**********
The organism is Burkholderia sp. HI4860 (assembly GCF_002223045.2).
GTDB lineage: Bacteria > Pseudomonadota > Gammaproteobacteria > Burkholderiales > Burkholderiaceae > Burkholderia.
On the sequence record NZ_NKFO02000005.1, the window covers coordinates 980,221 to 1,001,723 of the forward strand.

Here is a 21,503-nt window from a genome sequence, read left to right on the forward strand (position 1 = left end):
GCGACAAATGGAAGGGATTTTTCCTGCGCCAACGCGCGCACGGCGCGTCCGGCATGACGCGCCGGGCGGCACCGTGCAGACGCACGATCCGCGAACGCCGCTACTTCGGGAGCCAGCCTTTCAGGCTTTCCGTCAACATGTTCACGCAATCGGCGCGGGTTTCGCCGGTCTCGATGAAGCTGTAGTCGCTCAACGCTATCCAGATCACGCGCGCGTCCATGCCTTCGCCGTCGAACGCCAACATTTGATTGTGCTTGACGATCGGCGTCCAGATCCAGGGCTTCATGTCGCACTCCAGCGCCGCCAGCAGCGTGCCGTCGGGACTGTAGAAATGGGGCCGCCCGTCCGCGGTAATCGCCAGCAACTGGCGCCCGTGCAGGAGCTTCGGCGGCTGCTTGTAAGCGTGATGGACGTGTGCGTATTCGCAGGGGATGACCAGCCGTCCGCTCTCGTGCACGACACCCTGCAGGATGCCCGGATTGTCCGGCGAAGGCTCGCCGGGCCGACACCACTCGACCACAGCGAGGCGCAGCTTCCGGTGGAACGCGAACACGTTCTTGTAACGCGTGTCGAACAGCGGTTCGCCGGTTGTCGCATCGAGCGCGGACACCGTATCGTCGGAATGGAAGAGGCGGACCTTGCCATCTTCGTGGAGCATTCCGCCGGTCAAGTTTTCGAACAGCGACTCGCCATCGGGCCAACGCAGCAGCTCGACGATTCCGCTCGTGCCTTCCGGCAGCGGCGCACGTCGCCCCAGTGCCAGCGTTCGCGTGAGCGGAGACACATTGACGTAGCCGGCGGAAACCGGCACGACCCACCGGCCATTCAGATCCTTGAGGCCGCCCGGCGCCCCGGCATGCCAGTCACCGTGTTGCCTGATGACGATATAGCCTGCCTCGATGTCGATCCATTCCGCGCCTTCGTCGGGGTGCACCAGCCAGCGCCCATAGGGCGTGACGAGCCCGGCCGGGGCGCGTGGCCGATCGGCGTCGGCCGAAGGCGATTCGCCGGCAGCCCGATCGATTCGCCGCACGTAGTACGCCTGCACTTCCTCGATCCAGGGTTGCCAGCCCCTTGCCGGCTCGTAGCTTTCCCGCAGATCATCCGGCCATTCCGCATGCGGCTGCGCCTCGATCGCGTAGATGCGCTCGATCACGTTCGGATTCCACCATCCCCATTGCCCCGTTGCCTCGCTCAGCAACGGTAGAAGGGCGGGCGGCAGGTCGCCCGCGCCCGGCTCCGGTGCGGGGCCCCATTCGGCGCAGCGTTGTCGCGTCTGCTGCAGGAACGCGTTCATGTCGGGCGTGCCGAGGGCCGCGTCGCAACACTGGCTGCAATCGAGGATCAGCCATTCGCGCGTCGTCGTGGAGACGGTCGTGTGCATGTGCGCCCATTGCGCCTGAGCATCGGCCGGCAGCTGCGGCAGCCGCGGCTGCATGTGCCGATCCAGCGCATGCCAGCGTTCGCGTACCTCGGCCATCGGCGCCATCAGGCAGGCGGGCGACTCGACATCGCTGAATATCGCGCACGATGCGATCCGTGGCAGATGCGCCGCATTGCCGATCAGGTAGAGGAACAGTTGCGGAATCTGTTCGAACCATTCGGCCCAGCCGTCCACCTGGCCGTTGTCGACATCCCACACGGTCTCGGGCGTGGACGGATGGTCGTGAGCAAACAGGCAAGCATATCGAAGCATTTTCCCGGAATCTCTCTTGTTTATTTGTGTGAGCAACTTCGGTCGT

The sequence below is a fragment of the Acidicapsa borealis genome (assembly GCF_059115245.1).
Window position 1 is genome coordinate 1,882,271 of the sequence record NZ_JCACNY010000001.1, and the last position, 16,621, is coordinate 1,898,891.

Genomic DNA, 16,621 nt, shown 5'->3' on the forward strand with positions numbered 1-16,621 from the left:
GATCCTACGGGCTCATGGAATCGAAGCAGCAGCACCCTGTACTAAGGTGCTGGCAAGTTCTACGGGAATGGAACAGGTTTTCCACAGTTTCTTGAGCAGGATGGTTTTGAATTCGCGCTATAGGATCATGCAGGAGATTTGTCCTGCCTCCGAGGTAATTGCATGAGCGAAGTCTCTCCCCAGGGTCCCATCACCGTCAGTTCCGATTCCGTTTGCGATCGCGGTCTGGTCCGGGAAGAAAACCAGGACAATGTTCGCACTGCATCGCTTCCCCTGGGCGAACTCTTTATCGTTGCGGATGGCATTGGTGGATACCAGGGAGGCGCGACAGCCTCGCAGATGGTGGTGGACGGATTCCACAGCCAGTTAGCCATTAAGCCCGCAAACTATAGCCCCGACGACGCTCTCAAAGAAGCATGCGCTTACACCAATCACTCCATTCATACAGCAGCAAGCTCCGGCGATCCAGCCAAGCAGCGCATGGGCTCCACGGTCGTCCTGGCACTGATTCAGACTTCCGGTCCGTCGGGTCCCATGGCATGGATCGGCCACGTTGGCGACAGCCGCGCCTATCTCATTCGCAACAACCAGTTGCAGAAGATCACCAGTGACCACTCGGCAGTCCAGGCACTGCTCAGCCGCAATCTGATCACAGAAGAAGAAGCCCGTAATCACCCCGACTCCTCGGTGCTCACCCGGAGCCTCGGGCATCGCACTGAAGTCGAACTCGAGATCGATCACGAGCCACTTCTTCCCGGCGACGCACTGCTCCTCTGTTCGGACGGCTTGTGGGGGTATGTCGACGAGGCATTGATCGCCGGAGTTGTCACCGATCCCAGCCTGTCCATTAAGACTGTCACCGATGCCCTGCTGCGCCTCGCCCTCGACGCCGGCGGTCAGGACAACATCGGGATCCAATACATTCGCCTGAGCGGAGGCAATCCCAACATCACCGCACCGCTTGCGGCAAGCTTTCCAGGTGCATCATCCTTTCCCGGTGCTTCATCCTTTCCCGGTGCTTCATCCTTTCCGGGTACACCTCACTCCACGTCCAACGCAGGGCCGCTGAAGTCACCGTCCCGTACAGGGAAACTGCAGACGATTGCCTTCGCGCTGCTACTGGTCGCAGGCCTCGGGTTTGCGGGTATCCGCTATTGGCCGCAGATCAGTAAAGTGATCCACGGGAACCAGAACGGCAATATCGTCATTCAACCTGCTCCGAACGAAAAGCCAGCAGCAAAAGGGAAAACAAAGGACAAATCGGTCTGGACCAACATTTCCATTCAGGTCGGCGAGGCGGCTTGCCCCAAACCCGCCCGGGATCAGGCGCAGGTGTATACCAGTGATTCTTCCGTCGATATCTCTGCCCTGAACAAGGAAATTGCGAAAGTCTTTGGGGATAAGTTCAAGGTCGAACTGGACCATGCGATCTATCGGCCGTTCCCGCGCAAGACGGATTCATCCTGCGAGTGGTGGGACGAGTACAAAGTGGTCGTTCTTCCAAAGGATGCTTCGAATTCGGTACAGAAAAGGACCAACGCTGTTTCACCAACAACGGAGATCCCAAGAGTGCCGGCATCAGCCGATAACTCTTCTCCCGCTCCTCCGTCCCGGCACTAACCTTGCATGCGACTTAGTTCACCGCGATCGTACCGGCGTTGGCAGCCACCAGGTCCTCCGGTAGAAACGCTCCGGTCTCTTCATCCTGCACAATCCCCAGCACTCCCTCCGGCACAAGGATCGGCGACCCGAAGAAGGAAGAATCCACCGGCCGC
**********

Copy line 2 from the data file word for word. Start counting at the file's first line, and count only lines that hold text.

GTDB lineage: Bacteria > Pseudomonadota > Gammaproteobacteria > Burkholderiales > Burkholderiaceae > Burkholderia.